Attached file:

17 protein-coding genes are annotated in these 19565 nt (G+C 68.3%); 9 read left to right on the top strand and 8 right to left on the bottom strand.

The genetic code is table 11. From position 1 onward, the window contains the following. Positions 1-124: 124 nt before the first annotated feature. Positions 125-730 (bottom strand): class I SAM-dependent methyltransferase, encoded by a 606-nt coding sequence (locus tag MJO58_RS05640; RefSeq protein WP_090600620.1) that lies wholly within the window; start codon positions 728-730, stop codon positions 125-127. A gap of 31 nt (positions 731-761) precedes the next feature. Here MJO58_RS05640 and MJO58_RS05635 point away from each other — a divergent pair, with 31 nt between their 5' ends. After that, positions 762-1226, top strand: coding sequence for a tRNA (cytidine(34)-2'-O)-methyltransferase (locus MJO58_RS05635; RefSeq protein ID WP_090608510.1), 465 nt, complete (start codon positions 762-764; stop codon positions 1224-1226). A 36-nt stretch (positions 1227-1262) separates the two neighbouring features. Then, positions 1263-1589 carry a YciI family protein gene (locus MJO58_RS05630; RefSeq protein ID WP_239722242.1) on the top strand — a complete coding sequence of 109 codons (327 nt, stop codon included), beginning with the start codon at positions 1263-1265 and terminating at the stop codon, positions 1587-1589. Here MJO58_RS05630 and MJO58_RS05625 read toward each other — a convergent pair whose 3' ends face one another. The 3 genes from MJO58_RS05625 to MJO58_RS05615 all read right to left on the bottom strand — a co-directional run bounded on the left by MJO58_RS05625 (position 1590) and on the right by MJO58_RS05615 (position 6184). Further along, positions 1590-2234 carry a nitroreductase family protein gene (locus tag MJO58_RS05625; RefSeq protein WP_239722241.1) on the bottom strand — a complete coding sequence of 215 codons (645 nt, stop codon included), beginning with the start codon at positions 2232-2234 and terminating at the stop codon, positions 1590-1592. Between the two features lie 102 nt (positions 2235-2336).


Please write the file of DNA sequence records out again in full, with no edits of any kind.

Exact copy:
17 protein-coding genes are annotated in these 19565 nt (G+C 68.3%); 9 read left to right on the top strand and 8 right to left on the bottom strand.

The genetic code is table 11. From position 1 onward, the window contains the following. Positions 1-124: 124 nt before the first annotated feature. Positions 125-730 (bottom strand): class I SAM-dependent methyltransferase, encoded by a 606-nt coding sequence (locus tag MJO58_RS05640; RefSeq protein WP_090600620.1) that lies wholly within the window; start codon positions 728-730, stop codon positions 125-127. A gap of 31 nt (positions 731-761) precedes the next feature. Here MJO58_RS05640 and MJO58_RS05635 point away from each other — a divergent pair, with 31 nt between their 5' ends. After that, positions 762-1226, top strand: coding sequence for a tRNA (cytidine(34)-2'-O)-methyltransferase (locus MJO58_RS05635; RefSeq protein ID WP_090608510.1), 465 nt, complete (start codon positions 762-764; stop codon positions 1224-1226). A 36-nt stretch (positions 1227-1262) separates the two neighbouring features. Then, positions 1263-1589 carry a YciI family protein gene (locus MJO58_RS05630; RefSeq protein ID WP_239722242.1) on the top strand — a complete coding sequence of 109 codons (327 nt, stop codon included), beginning with the start codon at positions 1263-1265 and terminating at the stop codon, positions 1587-1589. Here MJO58_RS05630 and MJO58_RS05625 read toward each other — a convergent pair whose 3' ends face one another. The 3 genes from MJO58_RS05625 to MJO58_RS05615 all read right to left on the bottom strand — a co-directional run bounded on the left by MJO58_RS05625 (position 1590) and on the right by MJO58_RS05615 (position 6184). Further along, positions 1590-2234 carry a nitroreductase family protein gene (locus tag MJO58_RS05625; RefSeq protein WP_239722241.1) on the bottom strand — a complete coding sequence of 215 codons (645 nt, stop codon included), beginning with the start codon at positions 2232-2234 and terminating at the stop codon, positions 1590-1592. Between the two features lie 102 nt (positions 2235-2336).